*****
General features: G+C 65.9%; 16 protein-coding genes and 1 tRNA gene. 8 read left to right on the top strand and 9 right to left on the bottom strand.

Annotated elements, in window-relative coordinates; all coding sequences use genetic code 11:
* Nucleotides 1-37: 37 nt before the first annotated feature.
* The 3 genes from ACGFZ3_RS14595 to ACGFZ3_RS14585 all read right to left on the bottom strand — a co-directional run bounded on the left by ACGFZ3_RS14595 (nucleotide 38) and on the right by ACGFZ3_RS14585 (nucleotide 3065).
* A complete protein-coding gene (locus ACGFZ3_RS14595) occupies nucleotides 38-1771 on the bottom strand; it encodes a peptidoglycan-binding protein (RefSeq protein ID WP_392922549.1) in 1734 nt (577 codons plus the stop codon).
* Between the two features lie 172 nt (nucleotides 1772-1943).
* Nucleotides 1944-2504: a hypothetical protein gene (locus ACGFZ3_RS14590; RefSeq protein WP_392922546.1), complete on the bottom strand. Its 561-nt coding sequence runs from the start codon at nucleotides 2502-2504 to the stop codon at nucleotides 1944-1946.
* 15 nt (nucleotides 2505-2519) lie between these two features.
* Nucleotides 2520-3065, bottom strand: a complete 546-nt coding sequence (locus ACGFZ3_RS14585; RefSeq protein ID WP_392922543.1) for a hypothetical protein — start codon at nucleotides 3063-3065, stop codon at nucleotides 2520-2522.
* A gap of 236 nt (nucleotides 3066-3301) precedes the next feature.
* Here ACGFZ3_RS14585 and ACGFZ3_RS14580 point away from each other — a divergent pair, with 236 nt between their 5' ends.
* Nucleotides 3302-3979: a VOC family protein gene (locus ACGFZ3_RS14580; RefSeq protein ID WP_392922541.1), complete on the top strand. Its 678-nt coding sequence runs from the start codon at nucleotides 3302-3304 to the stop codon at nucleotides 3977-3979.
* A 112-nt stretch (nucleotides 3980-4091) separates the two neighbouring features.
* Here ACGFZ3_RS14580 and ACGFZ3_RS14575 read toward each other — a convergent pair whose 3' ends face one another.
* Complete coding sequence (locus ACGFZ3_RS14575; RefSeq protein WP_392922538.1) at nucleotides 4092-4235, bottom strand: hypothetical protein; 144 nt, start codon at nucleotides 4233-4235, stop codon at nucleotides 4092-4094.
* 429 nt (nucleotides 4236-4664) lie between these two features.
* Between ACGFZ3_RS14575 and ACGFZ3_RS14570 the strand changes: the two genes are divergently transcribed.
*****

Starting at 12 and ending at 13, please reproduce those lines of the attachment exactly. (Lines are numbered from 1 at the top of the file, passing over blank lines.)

* Nucleotides 3302-3979: a VOC family protein gene (locus ACGFZ3_RS14580; RefSeq protein ID WP_392922541.1), complete on the top strand. Its 678-nt coding sequence runs from the start codon at nucleotides 3302-3304 to the stop codon at nucleotides 3977-3979.
* A 112-nt stretch (nucleotides 3980-4091) separates the two neighbouring features.